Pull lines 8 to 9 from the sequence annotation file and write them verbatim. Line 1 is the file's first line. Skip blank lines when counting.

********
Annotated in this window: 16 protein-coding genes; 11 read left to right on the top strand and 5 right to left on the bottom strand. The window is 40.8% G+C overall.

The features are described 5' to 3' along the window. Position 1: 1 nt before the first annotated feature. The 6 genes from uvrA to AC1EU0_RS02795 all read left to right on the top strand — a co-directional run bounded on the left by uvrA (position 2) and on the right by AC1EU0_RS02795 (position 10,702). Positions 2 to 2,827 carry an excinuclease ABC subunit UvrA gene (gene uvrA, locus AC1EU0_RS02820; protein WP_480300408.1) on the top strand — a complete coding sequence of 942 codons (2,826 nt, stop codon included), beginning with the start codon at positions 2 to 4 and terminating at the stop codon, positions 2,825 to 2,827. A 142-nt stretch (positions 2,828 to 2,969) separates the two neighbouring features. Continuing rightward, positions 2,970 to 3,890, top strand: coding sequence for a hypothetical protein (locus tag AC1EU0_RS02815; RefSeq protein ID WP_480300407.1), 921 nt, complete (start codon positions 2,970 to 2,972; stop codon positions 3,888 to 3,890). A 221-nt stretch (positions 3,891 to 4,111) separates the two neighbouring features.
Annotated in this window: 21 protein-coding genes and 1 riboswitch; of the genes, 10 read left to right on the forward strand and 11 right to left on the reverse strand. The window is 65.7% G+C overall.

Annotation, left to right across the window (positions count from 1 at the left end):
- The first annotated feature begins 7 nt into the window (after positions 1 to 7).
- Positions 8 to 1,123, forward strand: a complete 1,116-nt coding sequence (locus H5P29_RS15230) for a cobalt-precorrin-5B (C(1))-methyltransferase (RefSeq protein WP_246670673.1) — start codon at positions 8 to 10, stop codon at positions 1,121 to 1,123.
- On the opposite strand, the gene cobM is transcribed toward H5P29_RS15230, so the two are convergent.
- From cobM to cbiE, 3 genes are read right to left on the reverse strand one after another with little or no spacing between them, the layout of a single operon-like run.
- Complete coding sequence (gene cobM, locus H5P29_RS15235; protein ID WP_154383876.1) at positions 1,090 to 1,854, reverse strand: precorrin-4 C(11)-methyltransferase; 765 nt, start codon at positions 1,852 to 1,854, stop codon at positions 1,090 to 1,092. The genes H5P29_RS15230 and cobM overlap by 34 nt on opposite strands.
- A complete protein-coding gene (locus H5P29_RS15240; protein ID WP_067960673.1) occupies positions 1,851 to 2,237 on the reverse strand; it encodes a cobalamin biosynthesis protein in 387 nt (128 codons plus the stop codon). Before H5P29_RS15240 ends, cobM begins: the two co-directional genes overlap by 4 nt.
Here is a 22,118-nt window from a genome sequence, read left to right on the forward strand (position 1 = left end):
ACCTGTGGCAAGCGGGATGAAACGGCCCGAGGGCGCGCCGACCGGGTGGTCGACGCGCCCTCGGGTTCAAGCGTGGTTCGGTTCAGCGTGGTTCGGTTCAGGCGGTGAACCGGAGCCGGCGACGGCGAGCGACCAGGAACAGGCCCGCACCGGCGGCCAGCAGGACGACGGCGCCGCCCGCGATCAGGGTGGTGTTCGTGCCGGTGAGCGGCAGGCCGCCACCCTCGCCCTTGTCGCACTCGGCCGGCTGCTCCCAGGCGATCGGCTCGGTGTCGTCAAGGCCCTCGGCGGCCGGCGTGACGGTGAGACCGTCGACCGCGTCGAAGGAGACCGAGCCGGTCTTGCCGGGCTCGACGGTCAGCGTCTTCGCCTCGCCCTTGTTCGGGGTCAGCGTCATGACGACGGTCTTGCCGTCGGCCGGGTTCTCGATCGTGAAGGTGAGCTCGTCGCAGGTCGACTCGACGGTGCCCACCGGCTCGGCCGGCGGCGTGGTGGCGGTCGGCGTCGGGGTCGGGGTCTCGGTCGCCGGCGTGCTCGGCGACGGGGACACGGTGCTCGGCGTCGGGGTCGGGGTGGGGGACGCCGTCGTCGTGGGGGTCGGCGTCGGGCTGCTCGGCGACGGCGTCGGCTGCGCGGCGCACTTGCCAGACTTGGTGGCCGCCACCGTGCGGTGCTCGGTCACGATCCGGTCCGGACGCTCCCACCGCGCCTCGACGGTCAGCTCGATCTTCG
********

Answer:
- From cobM to cbiE, 3 genes are read right to left on the reverse strand one after another with little or no spacing between them, the layout of a single operon-like run.
- Complete coding sequence (gene cobM, locus H5P29_RS15235; protein ID WP_154383876.1) at positions 1,090 to 1,854, reverse strand: precorrin-4 C(11)-methyltransferase; 765 nt, start codon at positions 1,852 to 1,854, stop codon at positions 1,090 to 1,092. The genes H5P29_RS15230 and cobM overlap by 34 nt on opposite strands.